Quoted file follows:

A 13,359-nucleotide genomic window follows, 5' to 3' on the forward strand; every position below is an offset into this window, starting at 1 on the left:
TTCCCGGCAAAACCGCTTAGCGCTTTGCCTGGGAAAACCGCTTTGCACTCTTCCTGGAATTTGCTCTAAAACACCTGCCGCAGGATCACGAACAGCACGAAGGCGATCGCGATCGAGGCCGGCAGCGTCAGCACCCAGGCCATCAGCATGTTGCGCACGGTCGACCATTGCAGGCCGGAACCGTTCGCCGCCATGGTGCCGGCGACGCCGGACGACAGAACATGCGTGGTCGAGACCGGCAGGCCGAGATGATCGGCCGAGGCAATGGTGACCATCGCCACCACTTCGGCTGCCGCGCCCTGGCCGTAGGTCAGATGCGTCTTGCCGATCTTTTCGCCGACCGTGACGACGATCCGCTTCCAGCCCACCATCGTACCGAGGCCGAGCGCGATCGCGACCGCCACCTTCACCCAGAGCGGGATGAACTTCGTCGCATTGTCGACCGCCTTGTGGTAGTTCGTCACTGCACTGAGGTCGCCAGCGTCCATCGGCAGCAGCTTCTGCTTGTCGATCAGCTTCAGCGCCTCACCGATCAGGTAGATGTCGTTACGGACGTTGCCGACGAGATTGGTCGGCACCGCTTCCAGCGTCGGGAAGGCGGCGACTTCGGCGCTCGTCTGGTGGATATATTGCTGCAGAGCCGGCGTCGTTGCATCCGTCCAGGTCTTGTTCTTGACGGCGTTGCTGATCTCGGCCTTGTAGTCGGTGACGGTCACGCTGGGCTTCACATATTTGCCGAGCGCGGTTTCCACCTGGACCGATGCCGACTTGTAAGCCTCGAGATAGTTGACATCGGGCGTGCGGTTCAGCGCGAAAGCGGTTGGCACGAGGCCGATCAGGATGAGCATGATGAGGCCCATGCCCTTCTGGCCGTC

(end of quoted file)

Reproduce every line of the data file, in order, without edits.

A 13,359-nucleotide genomic window follows, 5' to 3' on the forward strand; every position below is an offset into this window, starting at 1 on the left:
TTCCCGGCAAAACCGCTTAGCGCTTTGCCTGGGAAAACCGCTTTGCACTCTTCCTGGAATTTGCTCTAAAACACCTGCCGCAGGATCACGAACAGCACGAAGGCGATCGCGATCGAGGCCGGCAGCGTCAGCACCCAGGCCATCAGCATGTTGCGCACGGTCGACCATTGCAGGCCGGAACCGTTCGCCGCCATGGTGCCGGCGACGCCGGACGACAGAACATGCGTGGTCGAGACCGGCAGGCCGAGATGATCGGCCGAGGCAATGGTGACCATCGCCACCACTTCGGCTGCCGCGCCCTGGCCGTAGGTCAGATGCGTCTTGCCGATCTTTTCGCCGACCGTGACGACGATCCGCTTCCAGCCCACCATCGTACCGAGGCCGAGCGCGATCGCGACCGCCACCTTCACCCAGAGCGGGATGAACTTCGTCGCATTGTCGACCGCCTTGTGGTAGTTCGTCACTGCACTGAGGTCGCCAGCGTCCATCGGCAGCAGCTTCTGCTTGTCGATCAGCTTCAGCGCCTCACCGATCAGGTAGATGTCGTTACGGACGTTGCCGACGAGATTGGTCGGCACCGCTTCCAGCGTCGGGAAGGCGGCGACTTCGGCGCTCGTCTGGTGGATATATTGCTGCAGAGCCGGCGTCGTTGCATCCGTCCAGGTCTTGTTCTTGACGGCGTTGCTGATCTCGGCCTTGTAGTCGGTGACGGTCACGCTGGGCTTCACATATTTGCCGAGCGCGGTTTCCACCTGGACCGATGCCGACTTGTAAGCCTCGAGATAGTTGACATCGGGCGTGCGGTTCAGCGCGAAAGCGGTTGGCACGAGGCCGATCAGGATGAGCATGATGAGGCCCATGCCCTTCTGGCCGTC